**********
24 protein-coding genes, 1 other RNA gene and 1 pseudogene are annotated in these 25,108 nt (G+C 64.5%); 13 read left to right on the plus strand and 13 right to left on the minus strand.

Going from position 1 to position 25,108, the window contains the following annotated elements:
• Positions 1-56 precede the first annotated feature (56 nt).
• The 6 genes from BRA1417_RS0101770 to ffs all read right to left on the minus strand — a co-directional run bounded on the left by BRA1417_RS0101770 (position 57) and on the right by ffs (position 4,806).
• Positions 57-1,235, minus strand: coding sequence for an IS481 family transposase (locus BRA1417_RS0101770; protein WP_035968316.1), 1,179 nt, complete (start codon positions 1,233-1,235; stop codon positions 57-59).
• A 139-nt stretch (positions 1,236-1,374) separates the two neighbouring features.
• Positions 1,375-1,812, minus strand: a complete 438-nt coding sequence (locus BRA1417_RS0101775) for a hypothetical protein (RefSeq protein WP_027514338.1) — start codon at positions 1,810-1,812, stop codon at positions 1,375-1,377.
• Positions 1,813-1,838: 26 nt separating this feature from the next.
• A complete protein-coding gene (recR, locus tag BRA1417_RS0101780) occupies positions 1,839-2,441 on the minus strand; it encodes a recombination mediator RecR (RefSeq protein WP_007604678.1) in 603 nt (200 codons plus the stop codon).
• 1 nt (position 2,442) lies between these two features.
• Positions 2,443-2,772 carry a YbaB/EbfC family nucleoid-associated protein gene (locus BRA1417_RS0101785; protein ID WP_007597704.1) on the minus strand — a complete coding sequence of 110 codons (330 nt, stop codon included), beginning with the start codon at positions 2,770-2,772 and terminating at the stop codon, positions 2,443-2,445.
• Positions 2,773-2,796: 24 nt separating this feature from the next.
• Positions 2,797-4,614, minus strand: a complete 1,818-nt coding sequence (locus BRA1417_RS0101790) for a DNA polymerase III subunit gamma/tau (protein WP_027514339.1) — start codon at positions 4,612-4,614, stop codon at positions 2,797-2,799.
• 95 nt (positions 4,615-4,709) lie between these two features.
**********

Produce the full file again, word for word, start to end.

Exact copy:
24 protein-coding genes, 1 other RNA gene and 1 pseudogene are annotated in these 25,108 nt (G+C 64.5%); 13 read left to right on the plus strand and 13 right to left on the minus strand.

Going from position 1 to position 25,108, the window contains the following annotated elements:
• Positions 1-56 precede the first annotated feature (56 nt).
• The 6 genes from BRA1417_RS0101770 to ffs all read right to left on the minus strand — a co-directional run bounded on the left by BRA1417_RS0101770 (position 57) and on the right by ffs (position 4,806).
• Positions 57-1,235, minus strand: coding sequence for an IS481 family transposase (locus BRA1417_RS0101770; protein WP_035968316.1), 1,179 nt, complete (start codon positions 1,233-1,235; stop codon positions 57-59).
• A 139-nt stretch (positions 1,236-1,374) separates the two neighbouring features.
• Positions 1,375-1,812, minus strand: a complete 438-nt coding sequence (locus BRA1417_RS0101775) for a hypothetical protein (RefSeq protein WP_027514338.1) — start codon at positions 1,810-1,812, stop codon at positions 1,375-1,377.
• Positions 1,813-1,838: 26 nt separating this feature from the next.
• A complete protein-coding gene (recR, locus tag BRA1417_RS0101780) occupies positions 1,839-2,441 on the minus strand; it encodes a recombination mediator RecR (RefSeq protein WP_007604678.1) in 603 nt (200 codons plus the stop codon).
• 1 nt (position 2,442) lies between these two features.
• Positions 2,443-2,772 carry a YbaB/EbfC family nucleoid-associated protein gene (locus BRA1417_RS0101785; protein ID WP_007597704.1) on the minus strand — a complete coding sequence of 110 codons (330 nt, stop codon included), beginning with the start codon at positions 2,770-2,772 and terminating at the stop codon, positions 2,443-2,445.
• Positions 2,773-2,796: 24 nt separating this feature from the next.
• Positions 2,797-4,614, minus strand: a complete 1,818-nt coding sequence (locus BRA1417_RS0101790) for a DNA polymerase III subunit gamma/tau (protein WP_027514339.1) — start codon at positions 4,612-4,614, stop codon at positions 2,797-2,799.
• 95 nt (positions 4,615-4,709) lie between these two features.